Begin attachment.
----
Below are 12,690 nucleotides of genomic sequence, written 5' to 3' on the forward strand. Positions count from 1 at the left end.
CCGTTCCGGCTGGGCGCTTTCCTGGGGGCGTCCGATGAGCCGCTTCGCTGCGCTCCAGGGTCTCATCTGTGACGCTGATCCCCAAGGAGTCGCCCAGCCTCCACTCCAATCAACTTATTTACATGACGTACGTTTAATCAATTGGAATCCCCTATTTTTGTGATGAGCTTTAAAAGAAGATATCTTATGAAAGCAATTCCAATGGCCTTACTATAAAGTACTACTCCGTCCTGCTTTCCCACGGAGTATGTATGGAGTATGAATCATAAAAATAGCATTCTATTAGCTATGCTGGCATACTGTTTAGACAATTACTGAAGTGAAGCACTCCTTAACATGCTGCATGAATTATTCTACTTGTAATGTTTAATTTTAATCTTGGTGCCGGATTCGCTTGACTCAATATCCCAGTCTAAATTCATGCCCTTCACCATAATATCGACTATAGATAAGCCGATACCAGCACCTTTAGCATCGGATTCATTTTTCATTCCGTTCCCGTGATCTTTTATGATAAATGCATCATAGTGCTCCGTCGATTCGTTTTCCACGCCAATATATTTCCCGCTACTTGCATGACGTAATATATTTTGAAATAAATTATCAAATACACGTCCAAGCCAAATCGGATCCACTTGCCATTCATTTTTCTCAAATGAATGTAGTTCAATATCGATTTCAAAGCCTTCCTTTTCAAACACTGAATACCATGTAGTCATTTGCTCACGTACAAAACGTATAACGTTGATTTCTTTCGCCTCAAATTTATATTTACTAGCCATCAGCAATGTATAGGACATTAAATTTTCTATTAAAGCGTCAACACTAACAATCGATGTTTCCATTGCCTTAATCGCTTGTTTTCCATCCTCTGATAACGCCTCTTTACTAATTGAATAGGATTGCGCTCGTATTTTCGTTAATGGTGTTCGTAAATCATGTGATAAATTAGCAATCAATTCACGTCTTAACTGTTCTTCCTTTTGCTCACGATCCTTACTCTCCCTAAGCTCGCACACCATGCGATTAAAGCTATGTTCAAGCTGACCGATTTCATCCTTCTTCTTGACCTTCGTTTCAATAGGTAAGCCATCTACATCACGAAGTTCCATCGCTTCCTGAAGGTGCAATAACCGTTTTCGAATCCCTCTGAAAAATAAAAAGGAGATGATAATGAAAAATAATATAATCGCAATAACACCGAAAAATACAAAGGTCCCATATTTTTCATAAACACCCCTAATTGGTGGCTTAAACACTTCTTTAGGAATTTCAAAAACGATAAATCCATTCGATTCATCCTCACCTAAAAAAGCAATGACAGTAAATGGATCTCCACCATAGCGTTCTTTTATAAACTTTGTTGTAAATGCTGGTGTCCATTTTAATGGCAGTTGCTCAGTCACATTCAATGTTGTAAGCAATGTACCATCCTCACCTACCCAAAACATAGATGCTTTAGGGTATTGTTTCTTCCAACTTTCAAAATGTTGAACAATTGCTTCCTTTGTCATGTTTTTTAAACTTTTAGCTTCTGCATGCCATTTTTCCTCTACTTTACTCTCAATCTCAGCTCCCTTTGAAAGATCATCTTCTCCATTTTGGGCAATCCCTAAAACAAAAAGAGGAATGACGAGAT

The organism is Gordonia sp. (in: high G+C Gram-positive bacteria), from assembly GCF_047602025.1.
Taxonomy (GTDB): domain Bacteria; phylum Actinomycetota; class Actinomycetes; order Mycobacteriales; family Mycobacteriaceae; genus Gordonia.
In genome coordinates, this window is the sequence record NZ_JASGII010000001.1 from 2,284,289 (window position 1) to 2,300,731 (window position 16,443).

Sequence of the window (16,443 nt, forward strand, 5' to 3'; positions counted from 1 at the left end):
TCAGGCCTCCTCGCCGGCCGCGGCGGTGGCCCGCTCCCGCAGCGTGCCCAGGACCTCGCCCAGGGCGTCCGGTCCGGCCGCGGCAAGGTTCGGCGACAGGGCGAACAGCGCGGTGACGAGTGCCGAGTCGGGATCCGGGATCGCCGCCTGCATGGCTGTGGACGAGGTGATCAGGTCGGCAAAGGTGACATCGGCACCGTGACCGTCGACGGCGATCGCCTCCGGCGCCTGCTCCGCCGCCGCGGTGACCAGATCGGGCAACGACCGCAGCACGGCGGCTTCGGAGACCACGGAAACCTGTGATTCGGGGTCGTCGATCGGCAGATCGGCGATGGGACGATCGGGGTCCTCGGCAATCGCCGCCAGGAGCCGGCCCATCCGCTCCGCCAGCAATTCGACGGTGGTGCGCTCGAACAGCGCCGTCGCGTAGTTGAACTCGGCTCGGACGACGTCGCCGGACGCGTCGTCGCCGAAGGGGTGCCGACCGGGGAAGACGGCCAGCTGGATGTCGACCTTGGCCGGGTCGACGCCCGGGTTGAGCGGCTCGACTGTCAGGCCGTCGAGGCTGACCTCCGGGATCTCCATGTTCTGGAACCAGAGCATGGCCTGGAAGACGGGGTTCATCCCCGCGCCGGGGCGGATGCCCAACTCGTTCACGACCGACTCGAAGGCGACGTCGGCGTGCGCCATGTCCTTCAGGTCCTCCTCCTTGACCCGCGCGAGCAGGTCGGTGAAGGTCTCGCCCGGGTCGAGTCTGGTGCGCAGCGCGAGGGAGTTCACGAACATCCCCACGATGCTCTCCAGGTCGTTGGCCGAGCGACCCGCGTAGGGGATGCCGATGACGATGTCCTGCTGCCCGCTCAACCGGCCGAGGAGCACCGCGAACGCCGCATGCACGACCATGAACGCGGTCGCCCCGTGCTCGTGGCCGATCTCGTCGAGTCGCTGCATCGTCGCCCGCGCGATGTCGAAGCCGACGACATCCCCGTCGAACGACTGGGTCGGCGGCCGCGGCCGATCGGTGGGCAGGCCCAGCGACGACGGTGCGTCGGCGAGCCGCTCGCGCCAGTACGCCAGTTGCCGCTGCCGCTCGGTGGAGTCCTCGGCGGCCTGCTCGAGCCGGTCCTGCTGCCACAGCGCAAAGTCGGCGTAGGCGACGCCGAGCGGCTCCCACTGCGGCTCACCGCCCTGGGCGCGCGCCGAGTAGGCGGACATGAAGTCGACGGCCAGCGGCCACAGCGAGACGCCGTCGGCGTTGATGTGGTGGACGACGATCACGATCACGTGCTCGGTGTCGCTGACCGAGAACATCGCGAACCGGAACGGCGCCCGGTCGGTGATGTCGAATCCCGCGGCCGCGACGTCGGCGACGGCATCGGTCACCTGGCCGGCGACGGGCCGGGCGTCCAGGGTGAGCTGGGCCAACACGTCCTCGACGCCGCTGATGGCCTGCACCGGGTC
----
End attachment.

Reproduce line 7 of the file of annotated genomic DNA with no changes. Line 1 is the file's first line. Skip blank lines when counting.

TCAGGCCTCCTCGCCGGCCGCGGCGGTGGCCCGCTCCCGCAGCGTGCCCAGGACCTCGCCCAGGGCGTCCGGTCCGGCCGCGGCAAGGTTCGGCGACAGGGCGAACAGCGCGGTGACGAGTGCCGAGTCGGGATCCGGGATCGCCGCCTGCATGGCTGTGGACGAGGTGATCAGGTCGGCAAAGGTGACATCGGCACCGTGACCGTCGACGGCGATCGCCTCCGGCGCCTGCTCCGCCGCCGCGGTGACCAGATCGGGCAACGACCGCAGCACGGCGGCTTCGGAGACCACGGAAACCTGTGATTCGGGGTCGTCGATCGGCAGATCGGCGATGGGACGATCGGGGTCCTCGGCAATCGCCGCCAGGAGCCGGCCCATCCGCTCCGCCAGCAATTCGACGGTGGTGCGCTCGAACAGCGCCGTCGCGTAGTTGAACTCGGCTCGGACGACGTCGCCGGACGCGTCGTCGCCGAAGGGGTGCCGACCGGGGAAGACGGCCAGCTGGATGTCGACCTTGGCCGGGTCGACGCCCGGGTTGAGCGGCTCGACTGTCAGGCCGTCGAGGCTGACCTCCGGGATCTCCATGTTCTGGAACCAGAGCATGGCCTGGAAGACGGGGTTCATCCCCGCGCCGGGGCGGATGCCCAACTCGTTCACGACCGACTCGAAGGCGACGTCGGCGTGCGCCATGTCCTTCAGGTCCTCCTCCTTGACCCGCGCGAGCAGGTCGGTGAAGGTCTCGCCCGGGTCGAGTCTGGTGCGCAGCGCGAGGGAGTTCACGAACATCCCCACGATGCTCTCCAGGTCGTTGGCCGAGCGACCCGCGTAGGGGATGCCGATGACGATGTCCTGCTGCCCGCTCAACCGGCCGAGGAGCACCGCGAACGCCGCATGCACGACCATGAACGCGGTCGCCCCGTGCTCGTGGCCGATCTCGTCGAGTCGCTGCATCGTCGCCCGCGCGATGTCGAAGCCGACGACATCCCCGTCGAACGACTGGGTCGGCGGCCGCGGCCGATCGGTGGGCAGGCCCAGCGACGACGGTGCGTCGGCGAGCCGCTCGCGCCAGTACGCCAGTTGCCGCTGCCGCTCGGTGGAGTCCTCGGCGGCCTGCTCGAGCCGGTCCTGCTGCCACAGCGCAAAGTCGGCGTAGGCGACGCCGAGCGGCTCCCACTGCGGCTCACCGCCCTGGGCGCGCGCCGAGTAGGCGGACATGAAGTCGACGGCCAGCGGCCACAGCGAGACGCCGTCGGCGTTGATGTGGTGGACGACGATCACGATCACGTGCTCGGTGTCGCTGACCGAGAACATCGCGAACCGGAACGGCGCCCGGTCGGTGATGTCGAATCCCGCGGCCGCGACGTCGGCGACGGCATCGGTCACCTGGCCGGCGACGGGCCGGGCGTCCAGGGTGAGCTGGGCCAACACGTCCTCGACGCCGCTGATGGCCTGCACCGGGTC